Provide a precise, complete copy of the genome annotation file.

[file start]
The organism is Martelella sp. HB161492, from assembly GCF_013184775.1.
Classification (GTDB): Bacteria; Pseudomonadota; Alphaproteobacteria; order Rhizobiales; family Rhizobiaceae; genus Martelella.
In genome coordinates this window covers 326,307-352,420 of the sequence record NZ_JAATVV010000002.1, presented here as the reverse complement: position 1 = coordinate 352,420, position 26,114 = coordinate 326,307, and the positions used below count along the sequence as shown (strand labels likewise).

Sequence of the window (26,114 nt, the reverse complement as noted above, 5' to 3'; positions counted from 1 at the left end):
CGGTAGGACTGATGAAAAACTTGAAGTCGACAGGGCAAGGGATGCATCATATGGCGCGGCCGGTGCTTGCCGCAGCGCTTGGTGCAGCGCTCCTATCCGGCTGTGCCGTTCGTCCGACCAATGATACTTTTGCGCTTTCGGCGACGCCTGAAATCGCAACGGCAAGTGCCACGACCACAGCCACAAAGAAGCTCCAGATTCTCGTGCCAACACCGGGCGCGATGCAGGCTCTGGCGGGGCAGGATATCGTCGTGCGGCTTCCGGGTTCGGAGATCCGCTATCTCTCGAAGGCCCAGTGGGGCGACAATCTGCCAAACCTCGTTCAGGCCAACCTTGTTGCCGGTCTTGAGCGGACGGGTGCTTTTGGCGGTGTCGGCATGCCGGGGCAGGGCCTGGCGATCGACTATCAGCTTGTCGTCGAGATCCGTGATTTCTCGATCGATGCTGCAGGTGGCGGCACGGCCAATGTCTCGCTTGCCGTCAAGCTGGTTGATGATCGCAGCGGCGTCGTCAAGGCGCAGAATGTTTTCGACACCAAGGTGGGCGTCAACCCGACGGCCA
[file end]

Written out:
The organism is Martelella sp. HB161492, from assembly GCF_013184775.1.
Classification (GTDB): Bacteria; Pseudomonadota; Alphaproteobacteria; order Rhizobiales; family Rhizobiaceae; genus Martelella.
In genome coordinates this window covers 326,307-352,420 of the sequence record NZ_JAATVV010000002.1, presented here as the reverse complement: position 1 = coordinate 352,420, position 26,114 = coordinate 326,307, and the positions used below count along the sequence as shown (strand labels likewise).

Sequence of the window (26,114 nt, the reverse complement as noted above, 5' to 3'; positions counted from 1 at the left end):
CGGTAGGACTGATGAAAAACTTGAAGTCGACAGGGCAAGGGATGCATCATATGGCGCGGCCGGTGCTTGCCGCAGCGCTTGGTGCAGCGCTCCTATCCGGCTGTGCCGTTCGTCCGACCAATGATACTTTTGCGCTTTCGGCGACGCCTGAAATCGCAACGGCAAGTGCCACGACCACAGCCACAAAGAAGCTCCAGATTCTCGTGCCAACACCGGGCGCGATGCAGGCTCTGGCGGGGCAGGATATCGTCGTGCGGCTTCCGGGTTCGGAGATCCGCTATCTCTCGAAGGCCCAGTGGGGCGACAATCTGCCAAACCTCGTTCAGGCCAACCTTGTTGCCGGTCTTGAGCGGACGGGTGCTTTTGGCGGTGTCGGCATGCCGGGGCAGGGCCTGGCGATCGACTATCAGCTTGTCGTCGAGATCCGTGATTTCTCGATCGATGCTGCAGGTGGCGGCACGGCCAATGTCTCGCTTGCCGTCAAGCTGGTTGATGATCGCAGCGGCGTCGTCAAGGCGCAGAATGTTTTCGACACCAAGGTGGGCGTCAACCCGACGGCCA